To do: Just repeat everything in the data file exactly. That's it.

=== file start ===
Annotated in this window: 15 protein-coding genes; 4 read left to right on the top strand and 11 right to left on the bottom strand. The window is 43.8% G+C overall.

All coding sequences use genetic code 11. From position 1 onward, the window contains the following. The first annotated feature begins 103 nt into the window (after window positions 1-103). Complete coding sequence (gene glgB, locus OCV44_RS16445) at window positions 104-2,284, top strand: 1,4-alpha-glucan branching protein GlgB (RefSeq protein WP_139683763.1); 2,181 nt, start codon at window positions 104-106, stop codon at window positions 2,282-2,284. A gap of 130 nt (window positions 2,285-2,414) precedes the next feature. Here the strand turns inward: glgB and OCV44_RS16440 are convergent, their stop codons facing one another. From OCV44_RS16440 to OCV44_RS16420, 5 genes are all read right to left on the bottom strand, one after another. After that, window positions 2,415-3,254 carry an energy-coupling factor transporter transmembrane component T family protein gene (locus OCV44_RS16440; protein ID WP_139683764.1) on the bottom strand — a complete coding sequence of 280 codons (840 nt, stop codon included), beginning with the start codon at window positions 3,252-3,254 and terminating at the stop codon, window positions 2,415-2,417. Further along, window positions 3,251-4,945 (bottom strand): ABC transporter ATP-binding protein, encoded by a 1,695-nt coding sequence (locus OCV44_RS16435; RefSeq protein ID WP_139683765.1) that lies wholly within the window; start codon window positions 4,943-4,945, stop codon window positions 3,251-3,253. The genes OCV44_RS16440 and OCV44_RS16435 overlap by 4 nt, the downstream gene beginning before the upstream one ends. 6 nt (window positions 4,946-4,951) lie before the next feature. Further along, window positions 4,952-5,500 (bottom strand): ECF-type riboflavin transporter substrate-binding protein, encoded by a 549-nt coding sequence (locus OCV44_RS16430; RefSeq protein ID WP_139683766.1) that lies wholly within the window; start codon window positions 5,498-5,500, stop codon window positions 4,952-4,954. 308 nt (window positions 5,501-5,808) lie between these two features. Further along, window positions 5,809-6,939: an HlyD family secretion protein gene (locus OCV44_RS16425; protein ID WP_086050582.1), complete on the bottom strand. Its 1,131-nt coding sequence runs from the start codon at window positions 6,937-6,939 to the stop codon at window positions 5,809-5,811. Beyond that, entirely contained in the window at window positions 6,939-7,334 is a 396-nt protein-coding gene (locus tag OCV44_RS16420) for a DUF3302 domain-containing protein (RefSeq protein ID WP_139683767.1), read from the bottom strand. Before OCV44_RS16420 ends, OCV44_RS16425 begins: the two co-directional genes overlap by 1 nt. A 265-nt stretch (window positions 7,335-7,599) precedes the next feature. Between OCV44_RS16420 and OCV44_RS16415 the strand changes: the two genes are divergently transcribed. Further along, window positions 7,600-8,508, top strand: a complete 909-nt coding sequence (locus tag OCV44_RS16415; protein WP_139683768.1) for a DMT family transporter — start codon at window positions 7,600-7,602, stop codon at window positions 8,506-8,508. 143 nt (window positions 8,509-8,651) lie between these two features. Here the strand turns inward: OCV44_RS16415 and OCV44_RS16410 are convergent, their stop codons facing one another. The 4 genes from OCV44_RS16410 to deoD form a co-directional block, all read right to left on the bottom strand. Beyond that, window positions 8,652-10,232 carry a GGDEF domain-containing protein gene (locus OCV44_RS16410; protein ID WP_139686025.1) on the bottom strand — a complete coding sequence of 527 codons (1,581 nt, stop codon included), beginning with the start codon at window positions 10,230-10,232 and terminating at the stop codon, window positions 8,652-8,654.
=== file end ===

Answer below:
Annotated in this window: 15 protein-coding genes; 4 read left to right on the top strand and 11 right to left on the bottom strand. The window is 43.8% G+C overall.

All coding sequences use genetic code 11. From position 1 onward, the window contains the following. The first annotated feature begins 103 nt into the window (after window positions 1-103). Complete coding sequence (gene glgB, locus OCV44_RS16445) at window positions 104-2,284, top strand: 1,4-alpha-glucan branching protein GlgB (RefSeq protein WP_139683763.1); 2,181 nt, start codon at window positions 104-106, stop codon at window positions 2,282-2,284. A gap of 130 nt (window positions 2,285-2,414) precedes the next feature. Here the strand turns inward: glgB and OCV44_RS16440 are convergent, their stop codons facing one another. From OCV44_RS16440 to OCV44_RS16420, 5 genes are all read right to left on the bottom strand, one after another. After that, window positions 2,415-3,254 carry an energy-coupling factor transporter transmembrane component T family protein gene (locus OCV44_RS16440; protein ID WP_139683764.1) on the bottom strand — a complete coding sequence of 280 codons (840 nt, stop codon included), beginning with the start codon at window positions 3,252-3,254 and terminating at the stop codon, window positions 2,415-2,417. Further along, window positions 3,251-4,945 (bottom strand): ABC transporter ATP-binding protein, encoded by a 1,695-nt coding sequence (locus OCV44_RS16435; RefSeq protein ID WP_139683765.1) that lies wholly within the window; start codon window positions 4,943-4,945, stop codon window positions 3,251-3,253. The genes OCV44_RS16440 and OCV44_RS16435 overlap by 4 nt, the downstream gene beginning before the upstream one ends. 6 nt (window positions 4,946-4,951) lie before the next feature. Further along, window positions 4,952-5,500 (bottom strand): ECF-type riboflavin transporter substrate-binding protein, encoded by a 549-nt coding sequence (locus OCV44_RS16430; RefSeq protein ID WP_139683766.1) that lies wholly within the window; start codon window positions 5,498-5,500, stop codon window positions 4,952-4,954. 308 nt (window positions 5,501-5,808) lie between these two features. Further along, window positions 5,809-6,939: an HlyD family secretion protein gene (locus OCV44_RS16425; protein ID WP_086050582.1), complete on the bottom strand. Its 1,131-nt coding sequence runs from the start codon at window positions 6,937-6,939 to the stop codon at window positions 5,809-5,811. Beyond that, entirely contained in the window at window positions 6,939-7,334 is a 396-nt protein-coding gene (locus tag OCV44_RS16420) for a DUF3302 domain-containing protein (RefSeq protein ID WP_139683767.1), read from the bottom strand. Before OCV44_RS16420 ends, OCV44_RS16425 begins: the two co-directional genes overlap by 1 nt. A 265-nt stretch (window positions 7,335-7,599) precedes the next feature. Between OCV44_RS16420 and OCV44_RS16415 the strand changes: the two genes are divergently transcribed. Further along, window positions 7,600-8,508, top strand: a complete 909-nt coding sequence (locus tag OCV44_RS16415; protein WP_139683768.1) for a DMT family transporter — start codon at window positions 7,600-7,602, stop codon at window positions 8,506-8,508. 143 nt (window positions 8,509-8,651) lie between these two features. Here the strand turns inward: OCV44_RS16415 and OCV44_RS16410 are convergent, their stop codons facing one another. The 4 genes from OCV44_RS16410 to deoD form a co-directional block, all read right to left on the bottom strand. Beyond that, window positions 8,652-10,232 carry a GGDEF domain-containing protein gene (locus OCV44_RS16410; protein ID WP_139686025.1) on the bottom strand — a complete coding sequence of 527 codons (1,581 nt, stop codon included), beginning with the start codon at window positions 10,230-10,232 and terminating at the stop codon, window positions 8,652-8,654.